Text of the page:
With every girl I’ve ever dated, who had put up with me and tolerated me, had been too good for me. It’s kind of like a self-critical examination in looking into on why I haven’t been able to love them back. It’s almost like I have no business in being with them. Why can’t I embrace on what’s in front of me and embrace something wonderful? Why do I always run from it?

So it’s the examination of that and running away from the responsibility. And then mixed with the idea of that you’re a vampire—that it’s easy for you and you don’t have the fear of dying anymore. Now you can be as promiscuous as you want. This is the opposite of being committed. It’s the complete opposite of responsibility. And you’ll live free knowing that you’re not going to die. The responsibilities would come from the guilt in association of hurting others and being selfish.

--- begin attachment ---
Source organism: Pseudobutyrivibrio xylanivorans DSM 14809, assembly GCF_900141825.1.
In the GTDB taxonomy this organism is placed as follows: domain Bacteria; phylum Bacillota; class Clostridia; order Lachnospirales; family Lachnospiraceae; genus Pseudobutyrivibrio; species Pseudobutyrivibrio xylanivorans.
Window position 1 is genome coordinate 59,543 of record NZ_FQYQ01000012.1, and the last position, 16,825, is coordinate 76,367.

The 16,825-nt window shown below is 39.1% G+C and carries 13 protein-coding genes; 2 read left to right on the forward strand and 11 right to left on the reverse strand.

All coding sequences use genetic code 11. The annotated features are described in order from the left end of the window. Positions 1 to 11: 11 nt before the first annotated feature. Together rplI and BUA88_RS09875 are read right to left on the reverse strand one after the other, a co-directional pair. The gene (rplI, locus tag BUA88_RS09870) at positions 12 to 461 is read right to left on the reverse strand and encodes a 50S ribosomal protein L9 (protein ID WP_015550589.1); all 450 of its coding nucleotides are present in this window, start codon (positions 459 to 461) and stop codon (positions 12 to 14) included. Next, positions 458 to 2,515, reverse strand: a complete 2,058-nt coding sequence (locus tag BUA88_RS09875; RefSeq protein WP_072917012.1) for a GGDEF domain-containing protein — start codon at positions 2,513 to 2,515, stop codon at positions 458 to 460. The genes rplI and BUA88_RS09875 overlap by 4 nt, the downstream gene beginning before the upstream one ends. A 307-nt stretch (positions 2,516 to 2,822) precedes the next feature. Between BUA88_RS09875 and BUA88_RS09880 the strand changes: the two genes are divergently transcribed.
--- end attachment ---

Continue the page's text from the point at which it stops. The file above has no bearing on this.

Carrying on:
The movie is these things that I don’t like about myself. It’s the fact I was unable to commit other than to myself. I am learning though. I had girlfriends for two or three year stretches. I tend to run away when things get real. I try to put these things out there, because those are the things I’m dealing with.

Latino-Review: So basically to sum it all up, the character of this movie is—basically you?

Onur Tukel: It’s an extension of who I am. I wrote the movie very quickly. It comes from a very personal place. The idea is coming from my own fears of commitment. And then the fear that maybe I would never be able to commit. That’s a real fear I have as well. So it’s basically me.